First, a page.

Ball is not a big-play threat, but he can pick up plenty of yards after contact. He’ll spend most of the time running between the tackles to wear down an opponent. Ball has a fantastic nose for the end zone, and he’ll see plenty of carries near the goal line in 2014.
He’s not the receiving threat that Moreno is, so he could haul in fewer than the total (60) Moreno snared in 2013. Ball has impressed the coaching staff with his improved hands, so catching 40 passes is not out of the question.
Ball could have 250 or more carries this year as the team emphasizes a more balanced offense. They won’t take the ball out of Manning’s hands in critical situations, but they will try to grind out the clock late in games.
Projecting Ball for 260 carries, 1,200 yards rushing, 12 rushing touchdowns, 40 catches, 350 yards receiving and two receiving touchdowns should be fairly accurate.
The offensive line for the Broncos has a new look this year.
Left tackle Ryan Clady missed most of 2013 with a Lisfranc injury that he suffered in Week 2 against the Giants. He is near full strength now, and Clady should be more than fine by the start of the regular season. Having Clady back in the lineup only helps protect Manning even better than the Broncos did before.
Left guard is now going to be manned by Orlando Franklin. He started at right tackle last year but has been moved inside for 2014. Franklin is a mauler as a run-blocker, and his pass-blocking problems will be covered up a bit more playing guard on the inside.
The center position is likely going to be Manny Ramirez. He started all of the 2013 season at center, but the team added a center through free agency (Will Montgomery) and the draft (Matt Paradis) for competition. Montgomery is the biggest competition to Ramirez, but so far he hasn’t worked with the first team in offseason workouts.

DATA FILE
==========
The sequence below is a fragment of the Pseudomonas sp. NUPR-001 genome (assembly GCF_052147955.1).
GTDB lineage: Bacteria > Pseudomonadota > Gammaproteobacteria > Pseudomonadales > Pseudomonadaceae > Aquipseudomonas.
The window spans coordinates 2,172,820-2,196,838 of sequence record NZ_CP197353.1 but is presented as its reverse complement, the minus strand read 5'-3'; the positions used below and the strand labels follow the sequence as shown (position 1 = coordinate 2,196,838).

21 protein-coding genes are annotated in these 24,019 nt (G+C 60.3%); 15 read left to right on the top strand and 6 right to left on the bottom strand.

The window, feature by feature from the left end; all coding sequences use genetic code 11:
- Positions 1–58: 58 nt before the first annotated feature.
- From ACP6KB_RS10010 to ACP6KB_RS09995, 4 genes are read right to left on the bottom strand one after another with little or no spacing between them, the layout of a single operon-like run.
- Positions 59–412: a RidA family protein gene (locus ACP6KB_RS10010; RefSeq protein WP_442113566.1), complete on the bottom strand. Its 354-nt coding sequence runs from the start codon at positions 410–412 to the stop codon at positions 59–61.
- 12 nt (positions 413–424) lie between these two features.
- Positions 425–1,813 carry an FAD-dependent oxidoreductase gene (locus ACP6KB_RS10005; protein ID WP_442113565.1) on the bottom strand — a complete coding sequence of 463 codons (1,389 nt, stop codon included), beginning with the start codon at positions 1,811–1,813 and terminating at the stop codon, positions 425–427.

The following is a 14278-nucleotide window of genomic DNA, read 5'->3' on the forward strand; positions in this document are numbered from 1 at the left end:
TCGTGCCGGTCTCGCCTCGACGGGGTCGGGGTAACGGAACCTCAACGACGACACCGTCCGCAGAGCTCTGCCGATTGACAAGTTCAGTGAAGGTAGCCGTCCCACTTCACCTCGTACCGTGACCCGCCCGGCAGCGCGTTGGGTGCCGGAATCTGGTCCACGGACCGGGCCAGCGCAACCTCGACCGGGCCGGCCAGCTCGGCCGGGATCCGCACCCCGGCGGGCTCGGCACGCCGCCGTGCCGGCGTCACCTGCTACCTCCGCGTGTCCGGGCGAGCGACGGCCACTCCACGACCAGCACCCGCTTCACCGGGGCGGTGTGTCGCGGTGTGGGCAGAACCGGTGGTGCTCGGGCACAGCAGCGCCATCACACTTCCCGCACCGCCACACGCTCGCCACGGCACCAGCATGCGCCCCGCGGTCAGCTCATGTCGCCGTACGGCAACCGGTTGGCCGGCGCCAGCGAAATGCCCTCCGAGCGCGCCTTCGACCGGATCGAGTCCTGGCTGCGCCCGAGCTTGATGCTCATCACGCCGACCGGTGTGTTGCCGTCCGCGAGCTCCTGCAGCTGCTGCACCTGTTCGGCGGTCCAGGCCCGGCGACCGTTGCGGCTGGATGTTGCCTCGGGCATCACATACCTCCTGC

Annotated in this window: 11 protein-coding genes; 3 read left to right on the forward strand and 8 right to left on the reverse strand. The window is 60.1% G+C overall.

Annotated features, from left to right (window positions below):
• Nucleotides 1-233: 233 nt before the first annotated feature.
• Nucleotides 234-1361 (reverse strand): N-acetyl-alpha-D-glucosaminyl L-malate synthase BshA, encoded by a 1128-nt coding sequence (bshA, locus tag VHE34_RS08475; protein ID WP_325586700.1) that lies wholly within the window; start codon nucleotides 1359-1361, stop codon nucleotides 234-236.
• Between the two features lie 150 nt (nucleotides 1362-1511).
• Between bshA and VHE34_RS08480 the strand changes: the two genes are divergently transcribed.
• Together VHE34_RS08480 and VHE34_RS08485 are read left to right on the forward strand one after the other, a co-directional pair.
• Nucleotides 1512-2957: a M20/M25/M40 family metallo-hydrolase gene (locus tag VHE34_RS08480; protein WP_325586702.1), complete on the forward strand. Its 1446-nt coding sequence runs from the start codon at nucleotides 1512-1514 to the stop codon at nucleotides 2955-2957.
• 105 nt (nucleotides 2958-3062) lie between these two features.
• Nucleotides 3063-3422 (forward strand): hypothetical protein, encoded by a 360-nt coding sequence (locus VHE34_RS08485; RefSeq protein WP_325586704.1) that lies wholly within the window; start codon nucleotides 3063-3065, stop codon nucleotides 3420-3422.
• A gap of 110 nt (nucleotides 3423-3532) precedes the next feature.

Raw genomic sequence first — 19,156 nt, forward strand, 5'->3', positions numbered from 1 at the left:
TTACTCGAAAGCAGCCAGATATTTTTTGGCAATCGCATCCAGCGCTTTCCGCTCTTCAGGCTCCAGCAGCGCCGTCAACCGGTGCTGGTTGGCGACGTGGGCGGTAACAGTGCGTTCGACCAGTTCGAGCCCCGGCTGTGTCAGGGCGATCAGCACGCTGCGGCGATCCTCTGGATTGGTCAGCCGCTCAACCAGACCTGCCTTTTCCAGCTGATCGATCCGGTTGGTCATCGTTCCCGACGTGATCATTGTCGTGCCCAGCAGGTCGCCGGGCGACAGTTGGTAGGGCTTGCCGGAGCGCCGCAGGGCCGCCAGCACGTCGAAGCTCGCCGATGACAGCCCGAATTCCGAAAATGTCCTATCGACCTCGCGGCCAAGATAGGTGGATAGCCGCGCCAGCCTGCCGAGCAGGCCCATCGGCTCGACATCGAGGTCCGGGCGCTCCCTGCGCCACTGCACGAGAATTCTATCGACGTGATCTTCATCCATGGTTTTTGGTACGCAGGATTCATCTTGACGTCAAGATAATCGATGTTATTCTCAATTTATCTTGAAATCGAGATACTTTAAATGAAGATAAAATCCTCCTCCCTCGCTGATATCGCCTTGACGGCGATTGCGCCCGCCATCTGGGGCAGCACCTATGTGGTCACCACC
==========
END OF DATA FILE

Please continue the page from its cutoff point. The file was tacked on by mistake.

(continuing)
Right guard is locked up by one of the best in the game. Louis Vasquez is a tough, hard-nosed player who loves to dominate opponents. He’s a fantastic run-blocker and equally as talented in pass protection.
Right tackle is an unsettled position right now. Chris Clark filled in for Clady last year at left tackle. He did a decent job at that spot for most of the year, and he has a slight edge as the front-runner at right tackle over veteran Winston Justice.
When looking at the construct of the offensive line this offseason, it’s clear to see that Denver wanted more beef up front. This is first and foremost to protect Manning better. However, more size up front will also help them run the ball more effectively against physical defenses like that of Seattle or San Francisco.
While the offense may look quite similar (in terms of production) to last year, the defense is looking to make marked improvement.
One of the biggest changes will be up front on the defensive line. DeMarcus Ware is one of the best pass-rushers to ever play this game. He’ll one day be in the Pro Football Hall of Fame, but his career isn’t over just yet.
Ware is trying to prove that he has plenty left in the tank after a disappointing 2013 season that saw him produce only six sacks. He’s not yet at full strength after battling an elbow injury most of last season. Ware should be near full strength at the start of the regular season, and projecting him for double-digit sacks is a good baseline number.
Sylvester Williams was a first-round pick by the Broncos last year. He received plenty of experience as a rookie, and now he’s ready to take the next step this season. He’s strong, quick off the line and can create interior pressure on opposing quarterbacks.
Next to Williams will be Terrance Knighton. The veteran defensive tackle has seen a resurgence of his career after reuniting with defensive coordinator Jack Del Rio. The duo had previously worked together in Jacksonville when Del Rio was the head coach. Knighton’s size allows him to stuff the run with ease, and when he received playing time in the nickel package Knighton could create some pressure on the passer.
Derek Wolfe is returning from the neck injury he suffered last year. The injury led to seizure-like symptoms and caused him to only play in 11 games in 2013. Wolfe is now healthy, weighing in at 295 pounds—the largest he’s ever been as a member of the Broncos. We’ll see if Wolfe can pick up where he left off before the injury and continue to develop into a quality defender.